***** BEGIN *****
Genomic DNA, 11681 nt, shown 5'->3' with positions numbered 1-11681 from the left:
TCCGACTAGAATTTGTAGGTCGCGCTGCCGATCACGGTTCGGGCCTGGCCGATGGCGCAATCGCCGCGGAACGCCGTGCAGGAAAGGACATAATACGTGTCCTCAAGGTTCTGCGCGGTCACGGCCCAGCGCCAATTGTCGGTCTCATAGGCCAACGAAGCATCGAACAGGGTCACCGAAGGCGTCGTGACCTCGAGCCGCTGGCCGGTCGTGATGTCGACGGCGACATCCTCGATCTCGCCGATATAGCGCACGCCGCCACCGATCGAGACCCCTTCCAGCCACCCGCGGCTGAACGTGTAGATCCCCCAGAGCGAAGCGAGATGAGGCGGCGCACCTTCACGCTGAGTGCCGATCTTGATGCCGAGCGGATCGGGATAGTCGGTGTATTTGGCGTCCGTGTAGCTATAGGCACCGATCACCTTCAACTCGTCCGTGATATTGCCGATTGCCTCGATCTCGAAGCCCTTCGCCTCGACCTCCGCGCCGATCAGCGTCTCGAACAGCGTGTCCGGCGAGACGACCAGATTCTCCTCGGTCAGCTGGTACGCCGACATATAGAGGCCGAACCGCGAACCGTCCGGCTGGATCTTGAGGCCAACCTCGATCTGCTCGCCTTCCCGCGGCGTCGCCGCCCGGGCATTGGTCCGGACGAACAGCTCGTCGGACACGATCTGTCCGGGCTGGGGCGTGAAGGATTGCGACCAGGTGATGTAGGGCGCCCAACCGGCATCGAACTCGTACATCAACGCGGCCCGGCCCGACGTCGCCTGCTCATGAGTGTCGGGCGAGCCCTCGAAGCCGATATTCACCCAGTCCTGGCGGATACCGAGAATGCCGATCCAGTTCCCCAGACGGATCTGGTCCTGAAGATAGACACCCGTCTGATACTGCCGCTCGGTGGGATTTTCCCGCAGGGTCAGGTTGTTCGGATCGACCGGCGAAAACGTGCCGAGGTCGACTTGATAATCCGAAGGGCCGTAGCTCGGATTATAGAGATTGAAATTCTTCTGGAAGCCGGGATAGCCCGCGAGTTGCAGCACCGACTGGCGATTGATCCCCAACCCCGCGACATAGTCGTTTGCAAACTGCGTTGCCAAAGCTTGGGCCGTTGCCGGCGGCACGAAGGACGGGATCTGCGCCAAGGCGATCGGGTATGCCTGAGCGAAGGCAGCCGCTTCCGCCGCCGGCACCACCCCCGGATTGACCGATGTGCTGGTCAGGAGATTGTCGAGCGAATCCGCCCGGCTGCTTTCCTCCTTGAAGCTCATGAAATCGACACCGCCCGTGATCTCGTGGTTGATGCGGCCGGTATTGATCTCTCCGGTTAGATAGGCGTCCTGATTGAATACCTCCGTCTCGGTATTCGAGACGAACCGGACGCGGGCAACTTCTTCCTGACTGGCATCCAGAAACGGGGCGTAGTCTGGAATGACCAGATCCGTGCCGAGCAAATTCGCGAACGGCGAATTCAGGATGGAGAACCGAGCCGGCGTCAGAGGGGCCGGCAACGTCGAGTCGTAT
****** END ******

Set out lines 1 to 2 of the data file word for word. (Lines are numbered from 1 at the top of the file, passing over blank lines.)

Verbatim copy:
Genomic DNA, 11681 nt, shown 5'->3' with positions numbered 1-11681 from the left:
TCCGACTAGAATTTGTAGGTCGCGCTGCCGATCACGGTTCGGGCCTGGCCGATGGCGCAATCGCCGCGGAACGCCGTGCAGGAAAGGACATAATACGTGTCCTCAAGGTTCTGCGCGGTCACGGCCCAGCGCCAATTGTCGGTCTCATAGGCCAACGAAGCATCGAACAGGGTCACCGAAGGCGTCGTGACCTCGAGCCGCTGGCCGGTCGTGATGTCGACGGCGACATCCTCGATCTCGCCGATATAGCGCACGCCGCCACCGATCGAGACCCCTTCCAGCCACCCGCGGCTGAACGTGTAGATCCCCCAGAGCGAAGCGAGATGAGGCGGCGCACCTTCACGCTGAGTGCCGATCTTGATGCCGAGCGGATCGGGATAGTCGGTGTATTTGGCGTCCGTGTAGCTATAGGCACCGATCACCTTCAACTCGTCCGTGATATTGCCGATTGCCTCGATCTCGAAGCCCTTCGCCTCGACCTCCGCGCCGATCAGCGTCTCGAACAGCGTGTCCGGCGAGACGACCAGATTCTCCTCGGTCAGCTGGTACGCCGACATATAGAGGCCGAACCGCGAACCGTCCGGCTGGATCTTGAGGCCAACCTCGATCTGCTCGCCTTCCCGCGGCGTCGCCGCCCGGGCATTGGTCCGGACGAACAGCTCGTCGGACACGATCTGTCCGGGCTGGGGCGTGAAGGATTGCGACCAGGTGATGTAGGGCGCCCAACCGGCATCGAACTCGTACATCAACGCGGCCCGGCCCGACGTCGCCTGCTCATGAGTGTCGGGCGAGCCCTCGAAGCCGATATTCACCCAGTCCTGGCGGATACCGAGAATGCCGATCCAGTTCCCCAGACGGATCTGGTCCTGAAGATAGACACCCGTCTGATACTGCCGCTCGGTGGGATTTTCCCGCAGGGTCAGGTTGTTCGGATCGACCGGCGAAAACGTGCCGAGGTCGACTTGATAATCCGAAGGGCCGTAGCTCGGATTATAGAGATTGAAATTCTTCTGGAAGCCGGGATAGCCCGCGAGTTGCAGCACCGACTGGCGATTGATCCCCAACCCCGCGACATAGTCGTTTGCAAACTGCGTTGCCAAAGCTTGGGCCGTTGCCGGCGGCACGAAGGACGGGATCTGCGCCAAGGCGATCGGGTATGCCTGAGCGAAGGCAGCCGCTTCCGCCGCCGGCACCACCCCCGGATTGACCGATGTGCTGGTCAGGAGATTGTCGAGCGAATCCGCCCGGCTGCTTTCCTCCTTGAAGCTCATGAAATCGACACCGCCCGTGATCTCGTGGTTGATGCGGCCGGTATTGATCTCTCCGGTTAGATAGGCGTCCTGATTGAATACCTCCGTCTCGGTATTCGAGACGAACCGGACGCGGGCAACTTCTTCCTGACTGGCATCCAGAAACGGGGCGTAGTCTGGAATGACCAGATCCGTGCCGAGCAAATTCGCGAACGGCGAATTCAGGATGGAGAACCGAGCCGGCGTCAGAGGGGCCGGCAACGTCGAGTCGTAT